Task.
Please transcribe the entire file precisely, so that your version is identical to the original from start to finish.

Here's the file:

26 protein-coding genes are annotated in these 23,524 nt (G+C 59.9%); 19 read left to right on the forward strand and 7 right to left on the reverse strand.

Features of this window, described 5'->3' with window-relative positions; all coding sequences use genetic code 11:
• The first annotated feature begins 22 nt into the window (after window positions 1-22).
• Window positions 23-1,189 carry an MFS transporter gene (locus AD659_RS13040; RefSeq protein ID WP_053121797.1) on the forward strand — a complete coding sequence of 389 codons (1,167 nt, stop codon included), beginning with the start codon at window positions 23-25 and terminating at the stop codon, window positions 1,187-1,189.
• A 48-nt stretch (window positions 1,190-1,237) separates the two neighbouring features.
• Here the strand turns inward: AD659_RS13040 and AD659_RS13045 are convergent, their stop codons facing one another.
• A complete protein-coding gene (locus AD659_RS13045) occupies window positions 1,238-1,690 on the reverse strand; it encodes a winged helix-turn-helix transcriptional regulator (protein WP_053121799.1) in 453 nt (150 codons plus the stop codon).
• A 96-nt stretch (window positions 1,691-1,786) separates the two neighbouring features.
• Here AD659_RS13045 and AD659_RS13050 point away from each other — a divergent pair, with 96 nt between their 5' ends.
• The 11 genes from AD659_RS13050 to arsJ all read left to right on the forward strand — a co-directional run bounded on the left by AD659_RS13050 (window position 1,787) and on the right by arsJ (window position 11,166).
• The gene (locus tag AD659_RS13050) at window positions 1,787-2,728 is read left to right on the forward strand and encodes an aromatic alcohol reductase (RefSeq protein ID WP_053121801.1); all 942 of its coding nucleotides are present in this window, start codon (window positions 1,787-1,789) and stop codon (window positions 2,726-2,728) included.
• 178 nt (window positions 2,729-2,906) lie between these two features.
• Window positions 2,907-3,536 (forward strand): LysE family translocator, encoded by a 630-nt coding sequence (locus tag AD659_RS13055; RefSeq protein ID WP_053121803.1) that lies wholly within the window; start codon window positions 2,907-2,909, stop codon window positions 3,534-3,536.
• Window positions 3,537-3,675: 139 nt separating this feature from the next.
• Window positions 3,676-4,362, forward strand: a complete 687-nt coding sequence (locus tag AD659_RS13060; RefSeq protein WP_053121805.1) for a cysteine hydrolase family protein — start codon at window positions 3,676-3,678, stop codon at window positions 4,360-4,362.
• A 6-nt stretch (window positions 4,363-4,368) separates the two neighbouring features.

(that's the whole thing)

26 protein-coding genes are annotated in these 23,524 nt (G+C 59.9%); 19 read left to right on the forward strand and 7 right to left on the reverse strand.

Features of this window, described 5'->3' with window-relative positions; all coding sequences use genetic code 11:
• The first annotated feature begins 22 nt into the window (after window positions 1-22).
• Window positions 23-1,189 carry an MFS transporter gene (locus AD659_RS13040; RefSeq protein ID WP_053121797.1) on the forward strand — a complete coding sequence of 389 codons (1,167 nt, stop codon included), beginning with the start codon at window positions 23-25 and terminating at the stop codon, window positions 1,187-1,189.
• A 48-nt stretch (window positions 1,190-1,237) separates the two neighbouring features.
• Here the strand turns inward: AD659_RS13040 and AD659_RS13045 are convergent, their stop codons facing one another.
• A complete protein-coding gene (locus AD659_RS13045) occupies window positions 1,238-1,690 on the reverse strand; it encodes a winged helix-turn-helix transcriptional regulator (protein WP_053121799.1) in 453 nt (150 codons plus the stop codon).
• A 96-nt stretch (window positions 1,691-1,786) separates the two neighbouring features.
• Here AD659_RS13045 and AD659_RS13050 point away from each other — a divergent pair, with 96 nt between their 5' ends.
• The 11 genes from AD659_RS13050 to arsJ all read left to right on the forward strand — a co-directional run bounded on the left by AD659_RS13050 (window position 1,787) and on the right by arsJ (window position 11,166).
• The gene (locus tag AD659_RS13050) at window positions 1,787-2,728 is read left to right on the forward strand and encodes an aromatic alcohol reductase (RefSeq protein ID WP_053121801.1); all 942 of its coding nucleotides are present in this window, start codon (window positions 1,787-1,789) and stop codon (window positions 2,726-2,728) included.
• 178 nt (window positions 2,729-2,906) lie between these two features.
• Window positions 2,907-3,536 (forward strand): LysE family translocator, encoded by a 630-nt coding sequence (locus tag AD659_RS13055; RefSeq protein ID WP_053121803.1) that lies wholly within the window; start codon window positions 2,907-2,909, stop codon window positions 3,534-3,536.
• Window positions 3,537-3,675: 139 nt separating this feature from the next.
• Window positions 3,676-4,362, forward strand: a complete 687-nt coding sequence (locus tag AD659_RS13060; RefSeq protein WP_053121805.1) for a cysteine hydrolase family protein — start codon at window positions 3,676-3,678, stop codon at window positions 4,360-4,362.
• A 6-nt stretch (window positions 4,363-4,368) separates the two neighbouring features.